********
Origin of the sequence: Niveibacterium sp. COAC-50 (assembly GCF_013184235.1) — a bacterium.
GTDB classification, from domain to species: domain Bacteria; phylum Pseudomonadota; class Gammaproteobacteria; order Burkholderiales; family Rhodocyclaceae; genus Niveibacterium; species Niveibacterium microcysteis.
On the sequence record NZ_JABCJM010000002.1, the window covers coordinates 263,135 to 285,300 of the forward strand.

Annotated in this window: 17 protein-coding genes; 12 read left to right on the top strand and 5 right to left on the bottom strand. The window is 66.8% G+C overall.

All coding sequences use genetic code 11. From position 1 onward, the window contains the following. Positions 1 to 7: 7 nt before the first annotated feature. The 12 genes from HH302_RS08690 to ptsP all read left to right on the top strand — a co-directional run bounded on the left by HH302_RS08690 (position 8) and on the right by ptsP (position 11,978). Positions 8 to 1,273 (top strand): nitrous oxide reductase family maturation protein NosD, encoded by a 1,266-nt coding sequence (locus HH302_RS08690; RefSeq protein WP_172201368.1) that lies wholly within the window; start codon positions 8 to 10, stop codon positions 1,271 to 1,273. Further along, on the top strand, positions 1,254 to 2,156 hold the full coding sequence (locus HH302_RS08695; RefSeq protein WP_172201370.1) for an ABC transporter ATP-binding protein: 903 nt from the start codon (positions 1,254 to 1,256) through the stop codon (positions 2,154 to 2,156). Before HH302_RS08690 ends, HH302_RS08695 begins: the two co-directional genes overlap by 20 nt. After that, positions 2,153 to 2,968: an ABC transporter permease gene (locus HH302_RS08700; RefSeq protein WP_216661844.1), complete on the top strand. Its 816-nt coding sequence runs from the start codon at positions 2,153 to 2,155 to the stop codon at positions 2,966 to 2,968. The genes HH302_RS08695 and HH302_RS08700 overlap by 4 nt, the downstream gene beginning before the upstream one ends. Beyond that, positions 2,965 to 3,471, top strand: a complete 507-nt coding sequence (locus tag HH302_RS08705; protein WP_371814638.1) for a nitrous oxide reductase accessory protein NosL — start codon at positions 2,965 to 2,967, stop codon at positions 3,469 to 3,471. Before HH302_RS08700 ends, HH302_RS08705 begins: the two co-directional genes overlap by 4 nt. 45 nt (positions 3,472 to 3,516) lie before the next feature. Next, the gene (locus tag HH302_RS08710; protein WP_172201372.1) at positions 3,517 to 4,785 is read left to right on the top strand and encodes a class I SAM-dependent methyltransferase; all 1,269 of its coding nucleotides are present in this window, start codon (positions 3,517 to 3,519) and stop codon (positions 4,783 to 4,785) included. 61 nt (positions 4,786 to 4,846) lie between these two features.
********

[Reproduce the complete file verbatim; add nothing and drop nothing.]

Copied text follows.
Origin of the sequence: Niveibacterium sp. COAC-50 (assembly GCF_013184235.1) — a bacterium.
GTDB classification, from domain to species: domain Bacteria; phylum Pseudomonadota; class Gammaproteobacteria; order Burkholderiales; family Rhodocyclaceae; genus Niveibacterium; species Niveibacterium microcysteis.
On the sequence record NZ_JABCJM010000002.1, the window covers coordinates 263,135 to 285,300 of the forward strand.

Annotated in this window: 17 protein-coding genes; 12 read left to right on the top strand and 5 right to left on the bottom strand. The window is 66.8% G+C overall.

All coding sequences use genetic code 11. From position 1 onward, the window contains the following. Positions 1 to 7: 7 nt before the first annotated feature. The 12 genes from HH302_RS08690 to ptsP all read left to right on the top strand — a co-directional run bounded on the left by HH302_RS08690 (position 8) and on the right by ptsP (position 11,978). Positions 8 to 1,273 (top strand): nitrous oxide reductase family maturation protein NosD, encoded by a 1,266-nt coding sequence (locus HH302_RS08690; RefSeq protein WP_172201368.1) that lies wholly within the window; start codon positions 8 to 10, stop codon positions 1,271 to 1,273. Further along, on the top strand, positions 1,254 to 2,156 hold the full coding sequence (locus HH302_RS08695; RefSeq protein WP_172201370.1) for an ABC transporter ATP-binding protein: 903 nt from the start codon (positions 1,254 to 1,256) through the stop codon (positions 2,154 to 2,156). Before HH302_RS08690 ends, HH302_RS08695 begins: the two co-directional genes overlap by 20 nt. After that, positions 2,153 to 2,968: an ABC transporter permease gene (locus HH302_RS08700; RefSeq protein WP_216661844.1), complete on the top strand. Its 816-nt coding sequence runs from the start codon at positions 2,153 to 2,155 to the stop codon at positions 2,966 to 2,968. The genes HH302_RS08695 and HH302_RS08700 overlap by 4 nt, the downstream gene beginning before the upstream one ends. Beyond that, positions 2,965 to 3,471, top strand: a complete 507-nt coding sequence (locus tag HH302_RS08705; protein WP_371814638.1) for a nitrous oxide reductase accessory protein NosL — start codon at positions 2,965 to 2,967, stop codon at positions 3,469 to 3,471. Before HH302_RS08700 ends, HH302_RS08705 begins: the two co-directional genes overlap by 4 nt. 45 nt (positions 3,472 to 3,516) lie before the next feature. Next, the gene (locus tag HH302_RS08710; protein WP_172201372.1) at positions 3,517 to 4,785 is read left to right on the top strand and encodes a class I SAM-dependent methyltransferase; all 1,269 of its coding nucleotides are present in this window, start codon (positions 3,517 to 3,519) and stop codon (positions 4,783 to 4,785) included. 61 nt (positions 4,786 to 4,846) lie between these two features.